One can only guess at the career trajectories of the boxers from the dates of their first and last fights.
    John Smallwood (First fight 1934 – last fight 1949) Wow! one tough bloke.

  12. Alice permalink
    October 24, 2012

    Round 2 is just as exciting as round 1 was! Thank you to John and the boxers for such a fantastic set of portraits. Will we be seeing the full 12 rounds? I completely agree with one of the other commentors, John’s affinity with his sitters or subjects is like no other and adds a personal dimension to his images that is lacking in so many others.

    Round 3?

  13. October 24, 2012

    They are wonderful John – such strength and emotion – all the history etched on each of those amazing faces

  14. October 25, 2012

    Only Round 2?! . . . 8 to go?! . . . what on earth can we expect from the remaining rounds?!
    . . . only JC’s perceptive lens can possibly reveal!!!

  15. Andrew Elliot permalink
    October 27, 2012

    Fantastic. What I like is the time … not just the way time’s changed them physically – but the way that you’ve looked and looked until you’ve sen something. I don’t know whether you spent a lot of time with them or not – but you spent the right amount of time. I can see that you’ve almost sculpted their heads – pulled them out of the ordinary – made those boys into heroic/tragic mythical figures.
    I do think photography has to be about seeing first of all – not equipment, not technique but just seeing: looking and seeing – until the picture virtually offers itself to you. And after seeing … you’ve got to care. Taking the pictures has reminded those elderly men of how special they are. You’ve given something back to them – and I think that’s honourable, maybe even essential. I’ve to think that all art must have something of the artist – something living – buried within it: something that can be re-dsicovered over the years.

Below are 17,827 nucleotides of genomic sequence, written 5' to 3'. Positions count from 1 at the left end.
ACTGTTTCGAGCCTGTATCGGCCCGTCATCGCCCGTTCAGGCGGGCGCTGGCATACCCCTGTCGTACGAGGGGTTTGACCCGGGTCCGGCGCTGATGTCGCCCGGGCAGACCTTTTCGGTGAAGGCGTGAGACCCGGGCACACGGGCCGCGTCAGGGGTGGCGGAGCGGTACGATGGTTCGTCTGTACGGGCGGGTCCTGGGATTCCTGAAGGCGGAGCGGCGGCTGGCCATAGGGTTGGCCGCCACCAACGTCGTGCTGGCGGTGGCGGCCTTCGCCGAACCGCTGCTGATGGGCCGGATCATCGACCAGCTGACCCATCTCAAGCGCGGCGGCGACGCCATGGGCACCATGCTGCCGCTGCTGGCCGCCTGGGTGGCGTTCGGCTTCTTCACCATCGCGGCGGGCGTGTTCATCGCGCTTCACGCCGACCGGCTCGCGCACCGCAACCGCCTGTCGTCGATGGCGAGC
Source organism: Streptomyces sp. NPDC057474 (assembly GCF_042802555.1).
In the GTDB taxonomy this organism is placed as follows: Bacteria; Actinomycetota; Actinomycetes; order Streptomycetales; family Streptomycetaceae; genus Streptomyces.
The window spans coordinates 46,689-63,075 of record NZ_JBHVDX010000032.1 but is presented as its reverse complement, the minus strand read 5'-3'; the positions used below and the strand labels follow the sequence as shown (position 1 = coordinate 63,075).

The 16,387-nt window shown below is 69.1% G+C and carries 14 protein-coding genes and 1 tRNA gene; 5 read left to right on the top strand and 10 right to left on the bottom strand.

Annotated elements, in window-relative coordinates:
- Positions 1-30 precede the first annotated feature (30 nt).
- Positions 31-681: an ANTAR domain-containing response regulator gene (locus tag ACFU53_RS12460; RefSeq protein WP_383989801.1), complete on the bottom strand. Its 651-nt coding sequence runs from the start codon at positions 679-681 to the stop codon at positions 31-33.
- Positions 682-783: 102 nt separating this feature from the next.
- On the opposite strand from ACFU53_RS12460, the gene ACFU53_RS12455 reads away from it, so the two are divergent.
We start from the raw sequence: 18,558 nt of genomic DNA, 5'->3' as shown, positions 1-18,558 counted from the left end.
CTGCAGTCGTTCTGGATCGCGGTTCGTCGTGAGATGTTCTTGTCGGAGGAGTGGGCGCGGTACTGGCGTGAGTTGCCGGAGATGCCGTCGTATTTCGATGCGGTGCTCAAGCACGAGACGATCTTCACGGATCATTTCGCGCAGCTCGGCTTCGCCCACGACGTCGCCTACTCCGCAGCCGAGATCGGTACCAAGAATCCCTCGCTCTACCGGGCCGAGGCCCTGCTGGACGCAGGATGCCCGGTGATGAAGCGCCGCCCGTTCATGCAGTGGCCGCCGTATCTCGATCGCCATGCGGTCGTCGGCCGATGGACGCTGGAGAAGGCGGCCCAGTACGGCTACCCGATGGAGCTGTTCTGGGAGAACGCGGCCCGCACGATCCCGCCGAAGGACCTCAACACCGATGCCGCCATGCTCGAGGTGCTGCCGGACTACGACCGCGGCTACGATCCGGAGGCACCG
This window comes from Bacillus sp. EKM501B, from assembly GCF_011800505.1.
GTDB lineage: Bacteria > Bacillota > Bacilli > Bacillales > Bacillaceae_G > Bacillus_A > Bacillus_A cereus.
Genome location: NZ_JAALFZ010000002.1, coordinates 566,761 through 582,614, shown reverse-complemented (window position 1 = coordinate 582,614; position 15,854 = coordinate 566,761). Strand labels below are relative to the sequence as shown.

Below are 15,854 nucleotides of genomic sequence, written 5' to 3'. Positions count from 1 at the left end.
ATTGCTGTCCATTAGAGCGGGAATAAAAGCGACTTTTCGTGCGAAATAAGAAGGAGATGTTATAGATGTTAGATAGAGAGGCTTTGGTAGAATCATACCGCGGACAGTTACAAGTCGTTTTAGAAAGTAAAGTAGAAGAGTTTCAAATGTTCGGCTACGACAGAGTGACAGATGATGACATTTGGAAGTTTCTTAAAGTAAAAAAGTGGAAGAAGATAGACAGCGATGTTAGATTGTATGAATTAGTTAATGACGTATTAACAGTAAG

Take care!

  16. Marien de Goffau permalink
    November 1, 2012

    Wonderful series. A life portrayed in each picture.

  17. Olga Secerov permalink
    November 1, 2012

    very powerful portraits. totally absorbed by them.

  18. john edwards permalink
    November 27, 2012

    1958 thru 1965 – As students we’d frequent the best salt beef bar in town, that being on Great Windmill St W1. It was in a strip of three salt beef places, Phil Rabin’s, The Nosh Bar & …….. The Best : Carroll’s
    …By many a mile. The rooms were all about 20 x 15 foot if, and all Jewish of course.
    Carrol’s had pristine leatherette bar stools, shining narrow zinc & formica counters, wall panels, mirrors and numerous signed photo’s of boxing champs in their prime – Kid Lewis, Randolph Turpin,
    Archie Moore, Louis, Ezzard Charles, Rinty Monaghan , Jersey Joe, Cerdan, Terry Downes, Sugar Ray, who started an orphan/youth school in L.A. & was, sadly, a wreck when I met him there.Dado Marino
    Ingemar Johanson, Floyd Patterson, Freddie Mills … [There’s a tale ] – many others, Then there was
    old ‘Chicago’ a rock fisted craggy American black man who occupied the far corner stool ‘above the salt’ just north of the absinthe dispenser in Gaston’s ‘ French’ Pub. In his late 60’s Chicago was still formidable, a punch drunk giant – Soho was rocking & we were so lucky to catch it …… & to end this part – about salt beef & boxers I can still see, taste, Carroll’s salt beef as it rose into view from the basement on the wooden dumb waiter, pink & quivering, sweating juice and light steam – just like Don Cockell after round one with Joe Baksi – sliced, put between caraway rye bread slathered with beetroot horseradish, touch of mustard, glass of lemon tea in the epns holder…….. Heaven on a platter! Knockout!! TKO …… Never equaled – Not even close …. More of that world in Round Six.
    Got your juices going Johnny? Oh! Yes……